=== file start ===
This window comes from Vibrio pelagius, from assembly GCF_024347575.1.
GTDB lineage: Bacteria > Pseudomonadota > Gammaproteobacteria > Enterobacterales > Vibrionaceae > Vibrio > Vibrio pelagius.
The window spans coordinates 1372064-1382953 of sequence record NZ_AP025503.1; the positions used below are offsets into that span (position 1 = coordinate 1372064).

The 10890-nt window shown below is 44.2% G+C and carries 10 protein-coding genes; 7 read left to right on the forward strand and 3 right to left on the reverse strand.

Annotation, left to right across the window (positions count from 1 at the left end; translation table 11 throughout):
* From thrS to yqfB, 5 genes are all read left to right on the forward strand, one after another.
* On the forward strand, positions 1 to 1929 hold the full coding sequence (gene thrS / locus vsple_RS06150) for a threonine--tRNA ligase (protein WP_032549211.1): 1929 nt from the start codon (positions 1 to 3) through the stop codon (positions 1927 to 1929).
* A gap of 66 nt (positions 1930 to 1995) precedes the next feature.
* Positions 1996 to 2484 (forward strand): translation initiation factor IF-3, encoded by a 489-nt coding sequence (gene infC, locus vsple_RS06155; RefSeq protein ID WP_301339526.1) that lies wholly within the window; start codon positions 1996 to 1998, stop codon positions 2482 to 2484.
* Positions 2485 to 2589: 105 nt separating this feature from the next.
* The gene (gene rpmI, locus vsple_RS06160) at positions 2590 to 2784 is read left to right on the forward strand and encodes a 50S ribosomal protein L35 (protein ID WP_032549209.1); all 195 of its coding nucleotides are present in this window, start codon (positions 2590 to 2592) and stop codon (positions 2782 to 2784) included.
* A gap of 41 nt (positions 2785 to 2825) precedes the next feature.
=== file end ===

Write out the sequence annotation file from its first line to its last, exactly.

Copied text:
This window comes from Vibrio pelagius, from assembly GCF_024347575.1.
GTDB lineage: Bacteria > Pseudomonadota > Gammaproteobacteria > Enterobacterales > Vibrionaceae > Vibrio > Vibrio pelagius.
The window spans coordinates 1372064-1382953 of sequence record NZ_AP025503.1; the positions used below are offsets into that span (position 1 = coordinate 1372064).

The 10890-nt window shown below is 44.2% G+C and carries 10 protein-coding genes; 7 read left to right on the forward strand and 3 right to left on the reverse strand.

Annotation, left to right across the window (positions count from 1 at the left end; translation table 11 throughout):
* From thrS to yqfB, 5 genes are all read left to right on the forward strand, one after another.
* On the forward strand, positions 1 to 1929 hold the full coding sequence (gene thrS / locus vsple_RS06150) for a threonine--tRNA ligase (protein WP_032549211.1): 1929 nt from the start codon (positions 1 to 3) through the stop codon (positions 1927 to 1929).
* A gap of 66 nt (positions 1930 to 1995) precedes the next feature.
* Positions 1996 to 2484 (forward strand): translation initiation factor IF-3, encoded by a 489-nt coding sequence (gene infC, locus vsple_RS06155; RefSeq protein ID WP_301339526.1) that lies wholly within the window; start codon positions 1996 to 1998, stop codon positions 2482 to 2484.
* Positions 2485 to 2589: 105 nt separating this feature from the next.
* The gene (gene rpmI, locus vsple_RS06160) at positions 2590 to 2784 is read left to right on the forward strand and encodes a 50S ribosomal protein L35 (protein ID WP_032549209.1); all 195 of its coding nucleotides are present in this window, start codon (positions 2590 to 2592) and stop codon (positions 2782 to 2784) included.
* A gap of 41 nt (positions 2785 to 2825) precedes the next feature.